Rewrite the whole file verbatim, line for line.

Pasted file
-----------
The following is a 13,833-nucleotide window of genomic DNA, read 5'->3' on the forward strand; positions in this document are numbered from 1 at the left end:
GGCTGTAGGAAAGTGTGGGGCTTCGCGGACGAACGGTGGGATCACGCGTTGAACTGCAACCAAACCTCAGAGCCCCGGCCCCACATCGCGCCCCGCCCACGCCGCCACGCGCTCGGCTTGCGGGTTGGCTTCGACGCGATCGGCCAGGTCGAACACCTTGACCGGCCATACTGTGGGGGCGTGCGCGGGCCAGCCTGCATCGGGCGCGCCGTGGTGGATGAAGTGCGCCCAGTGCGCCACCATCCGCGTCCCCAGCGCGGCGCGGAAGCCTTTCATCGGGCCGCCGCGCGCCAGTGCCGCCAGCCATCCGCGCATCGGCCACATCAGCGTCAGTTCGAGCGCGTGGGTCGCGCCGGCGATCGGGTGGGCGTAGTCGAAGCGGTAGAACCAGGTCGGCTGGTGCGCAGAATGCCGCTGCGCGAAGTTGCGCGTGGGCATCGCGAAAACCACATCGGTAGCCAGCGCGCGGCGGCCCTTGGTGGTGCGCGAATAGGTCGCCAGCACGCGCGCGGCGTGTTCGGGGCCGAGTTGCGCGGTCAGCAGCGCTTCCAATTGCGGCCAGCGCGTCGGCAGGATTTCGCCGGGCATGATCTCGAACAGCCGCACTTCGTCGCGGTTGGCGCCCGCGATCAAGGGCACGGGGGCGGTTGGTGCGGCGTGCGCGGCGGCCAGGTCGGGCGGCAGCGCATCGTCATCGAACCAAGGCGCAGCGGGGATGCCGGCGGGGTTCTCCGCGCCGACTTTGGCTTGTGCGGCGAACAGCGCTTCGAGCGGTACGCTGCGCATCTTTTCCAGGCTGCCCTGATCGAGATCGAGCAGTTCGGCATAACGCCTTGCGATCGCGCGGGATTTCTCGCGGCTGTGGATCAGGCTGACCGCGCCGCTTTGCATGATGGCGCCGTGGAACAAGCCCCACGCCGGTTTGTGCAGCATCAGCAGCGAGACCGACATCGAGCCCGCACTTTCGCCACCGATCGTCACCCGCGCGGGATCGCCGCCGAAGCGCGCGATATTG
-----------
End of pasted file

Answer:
The following is a 13,833-nucleotide window of genomic DNA, read 5'->3' on the forward strand; positions in this document are numbered from 1 at the left end:
GGCTGTAGGAAAGTGTGGGGCTTCGCGGACGAACGGTGGGATCACGCGTTGAACTGCAACCAAACCTCAGAGCCCCGGCCCCACATCGCGCCCCGCCCACGCCGCCACGCGCTCGGCTTGCGGGTTGGCTTCGACGCGATCGGCCAGGTCGAACACCTTGACCGGCCATACTGTGGGGGCGTGCGCGGGCCAGCCTGCATCGGGCGCGCCGTGGTGGATGAAGTGCGCCCAGTGCGCCACCATCCGCGTCCCCAGCGCGGCGCGGAAGCCTTTCATCGGGCCGCCGCGCGCCAGTGCCGCCAGCCATCCGCGCATCGGCCACATCAGCGTCAGTTCGAGCGCGTGGGTCGCGCCGGCGATCGGGTGGGCGTAGTCGAAGCGGTAGAACCAGGTCGGCTGGTGCGCAGAATGCCGCTGCGCGAAGTTGCGCGTGGGCATCGCGAAAACCACATCGGTAGCCAGCGCGCGGCGGCCCTTGGTGGTGCGCGAATAGGTCGCCAGCACGCGCGCGGCGTGTTCGGGGCCGAGTTGCGCGGTCAGCAGCGCTTCCAATTGCGGCCAGCGCGTCGGCAGGATTTCGCCGGGCATGATCTCGAACAGCCGCACTTCGTCGCGGTTGGCGCCCGCGATCAAGGGCACGGGGGCGGTTGGTGCGGCGTGCGCGGCGGCCAGGTCGGGCGGCAGCGCATCGTCATCGAACCAAGGCGCAGCGGGGATGCCGGCGGGGTTCTCCGCGCCGACTTTGGCTTGTGCGGCGAACAGCGCTTCGAGCGGTACGCTGCGCATCTTTTCCAGGCTGCCCTGATCGAGATCGAGCAGTTCGGCATAACGCCTTGCGATCGCGCGGGATTTCTCGCGGCTGTGGATCAGGCTGACCGCGCCGCTTTGCATGATGGCGCCGTGGAACAAGCCCCACGCCGGTTTGTGCAGCATCAGCAGCGAGACCGACATCGAGCCCGCACTTTCGCCACCGATCGTCACCCGCGCGGGATCGCCGCCGAAGCGCGCGATATTG